Tuesday, December 29, 2020

the other dark web

Admittedly this is kind of a link to a link, but Daring Fireball's musings on Facebook’s Unknowable Megascale got me thinking - Gruber points out how Facebook is just unknowable in a way traditional media or blogs or message boards (even reprehensible 'chans) aren't. 

There's something fundamentally subjective, then, about Facebook, which makes the algorithm's engagement-maximizing manipulation that much harder to get a handle on, and to estimate the damage of. At first, I thought the same subjectivity applied to other custom-"wall"-based sites, such as Twitter and Tumblr - it's a different experience for each person - but those streams aren't nearly as heavy handed in the algorithmic manipulation as FB, and Twitter is fundamentally public by default. (My experience with Twitter might be idiosyncratic, though - I know people long for "just tweets of people I follow, in chronological order" which I actually get putting everyone I follow (and actually want to read, not just a courtesy follow) on a "list", and only reading that.)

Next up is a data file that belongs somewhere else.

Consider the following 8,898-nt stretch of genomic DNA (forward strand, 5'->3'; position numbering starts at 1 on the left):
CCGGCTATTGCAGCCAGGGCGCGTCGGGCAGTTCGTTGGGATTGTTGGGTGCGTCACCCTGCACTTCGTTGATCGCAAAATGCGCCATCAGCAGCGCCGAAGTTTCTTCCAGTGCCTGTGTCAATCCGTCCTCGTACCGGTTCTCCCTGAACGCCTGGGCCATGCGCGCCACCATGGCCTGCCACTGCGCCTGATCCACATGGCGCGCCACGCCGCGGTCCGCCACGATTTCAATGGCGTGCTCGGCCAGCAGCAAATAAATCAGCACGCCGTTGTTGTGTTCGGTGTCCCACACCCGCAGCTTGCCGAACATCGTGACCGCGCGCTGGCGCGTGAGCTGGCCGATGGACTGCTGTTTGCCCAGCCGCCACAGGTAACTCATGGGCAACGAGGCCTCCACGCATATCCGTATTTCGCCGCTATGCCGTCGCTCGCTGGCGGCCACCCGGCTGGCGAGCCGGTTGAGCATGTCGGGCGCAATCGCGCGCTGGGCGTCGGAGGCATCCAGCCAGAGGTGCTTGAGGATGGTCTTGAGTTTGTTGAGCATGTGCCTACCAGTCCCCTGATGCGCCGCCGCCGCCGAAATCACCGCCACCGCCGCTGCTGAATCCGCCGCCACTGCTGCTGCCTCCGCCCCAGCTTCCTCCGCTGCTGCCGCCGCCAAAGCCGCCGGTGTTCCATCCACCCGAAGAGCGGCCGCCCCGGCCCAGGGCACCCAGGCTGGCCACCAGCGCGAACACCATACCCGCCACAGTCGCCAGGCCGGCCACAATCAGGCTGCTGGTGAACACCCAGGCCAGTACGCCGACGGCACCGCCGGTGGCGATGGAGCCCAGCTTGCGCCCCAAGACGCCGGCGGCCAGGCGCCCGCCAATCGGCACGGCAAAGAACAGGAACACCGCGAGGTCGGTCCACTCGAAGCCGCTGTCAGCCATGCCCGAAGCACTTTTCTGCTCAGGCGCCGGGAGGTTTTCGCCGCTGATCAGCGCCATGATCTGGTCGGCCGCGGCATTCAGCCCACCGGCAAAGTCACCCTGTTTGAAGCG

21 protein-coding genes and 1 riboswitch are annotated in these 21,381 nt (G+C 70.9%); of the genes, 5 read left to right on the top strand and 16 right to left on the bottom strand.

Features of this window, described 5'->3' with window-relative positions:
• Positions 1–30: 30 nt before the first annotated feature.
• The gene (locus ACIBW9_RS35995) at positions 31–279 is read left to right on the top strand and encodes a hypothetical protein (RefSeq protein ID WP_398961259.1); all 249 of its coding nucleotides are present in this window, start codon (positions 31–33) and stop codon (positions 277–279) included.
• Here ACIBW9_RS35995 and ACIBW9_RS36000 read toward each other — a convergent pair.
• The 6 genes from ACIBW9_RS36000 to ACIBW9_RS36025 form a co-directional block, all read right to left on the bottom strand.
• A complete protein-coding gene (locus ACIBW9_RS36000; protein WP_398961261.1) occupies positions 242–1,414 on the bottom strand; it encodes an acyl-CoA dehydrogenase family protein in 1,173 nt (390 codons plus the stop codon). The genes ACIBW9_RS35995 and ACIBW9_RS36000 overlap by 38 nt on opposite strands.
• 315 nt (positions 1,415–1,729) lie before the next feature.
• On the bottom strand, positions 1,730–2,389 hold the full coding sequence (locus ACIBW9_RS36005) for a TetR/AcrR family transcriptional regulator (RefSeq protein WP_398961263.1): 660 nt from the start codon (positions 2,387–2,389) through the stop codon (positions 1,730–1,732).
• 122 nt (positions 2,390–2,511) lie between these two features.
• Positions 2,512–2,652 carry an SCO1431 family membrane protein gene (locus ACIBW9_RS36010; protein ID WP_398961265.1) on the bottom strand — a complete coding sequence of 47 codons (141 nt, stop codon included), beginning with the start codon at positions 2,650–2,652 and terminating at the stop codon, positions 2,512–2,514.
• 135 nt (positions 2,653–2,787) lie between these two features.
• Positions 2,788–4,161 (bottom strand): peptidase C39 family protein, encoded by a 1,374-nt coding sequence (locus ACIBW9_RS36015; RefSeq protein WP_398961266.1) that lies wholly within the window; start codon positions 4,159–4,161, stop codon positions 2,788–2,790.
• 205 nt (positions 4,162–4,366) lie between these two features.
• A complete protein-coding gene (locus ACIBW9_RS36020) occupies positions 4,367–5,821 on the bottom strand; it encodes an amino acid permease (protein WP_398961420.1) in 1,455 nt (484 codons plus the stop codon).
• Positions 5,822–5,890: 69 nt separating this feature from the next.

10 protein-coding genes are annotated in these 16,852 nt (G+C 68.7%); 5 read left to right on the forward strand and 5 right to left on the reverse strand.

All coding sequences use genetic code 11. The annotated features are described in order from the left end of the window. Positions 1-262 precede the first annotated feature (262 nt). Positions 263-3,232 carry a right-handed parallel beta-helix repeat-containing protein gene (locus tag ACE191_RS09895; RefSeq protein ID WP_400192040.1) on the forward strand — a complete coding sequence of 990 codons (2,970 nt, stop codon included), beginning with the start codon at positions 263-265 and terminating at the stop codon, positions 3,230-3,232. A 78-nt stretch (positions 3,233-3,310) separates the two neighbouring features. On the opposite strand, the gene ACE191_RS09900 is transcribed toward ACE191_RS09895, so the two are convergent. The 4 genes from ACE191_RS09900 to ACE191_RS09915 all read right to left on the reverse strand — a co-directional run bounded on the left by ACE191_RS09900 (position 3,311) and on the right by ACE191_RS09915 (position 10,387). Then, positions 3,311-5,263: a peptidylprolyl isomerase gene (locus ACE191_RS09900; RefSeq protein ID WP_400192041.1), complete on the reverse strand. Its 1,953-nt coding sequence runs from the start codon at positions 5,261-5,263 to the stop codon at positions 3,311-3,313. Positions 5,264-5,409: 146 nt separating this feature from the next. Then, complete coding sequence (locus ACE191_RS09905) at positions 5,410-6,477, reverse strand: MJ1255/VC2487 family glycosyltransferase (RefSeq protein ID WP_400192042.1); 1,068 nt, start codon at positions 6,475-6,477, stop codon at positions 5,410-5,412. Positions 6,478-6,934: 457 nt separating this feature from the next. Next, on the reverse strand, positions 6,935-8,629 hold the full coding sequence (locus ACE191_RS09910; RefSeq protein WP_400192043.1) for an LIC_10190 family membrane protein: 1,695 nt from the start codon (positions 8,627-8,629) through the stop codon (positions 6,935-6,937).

Like I wrote in The Stream vs The Froth (and later, the chrono, the wall, the stream, the froth) I am bummed out that my main blog - 20 years old this week - lost its message board audience, and that if I have any hope for conversation on what I write, I have to crosspost to FB, or sometimes one of the private Slack or WhatsApp groups I enjoy.) But FB has gotten to be so bad at that. FB worked its way into our hearts in part because it was based on people you know in real life, but now to keep pulling so many people it's just the most random group doomscrolling-bait stuff... like, I like the content in the Atari group, but I certainly don't value its random content more than stuff from people I know! 

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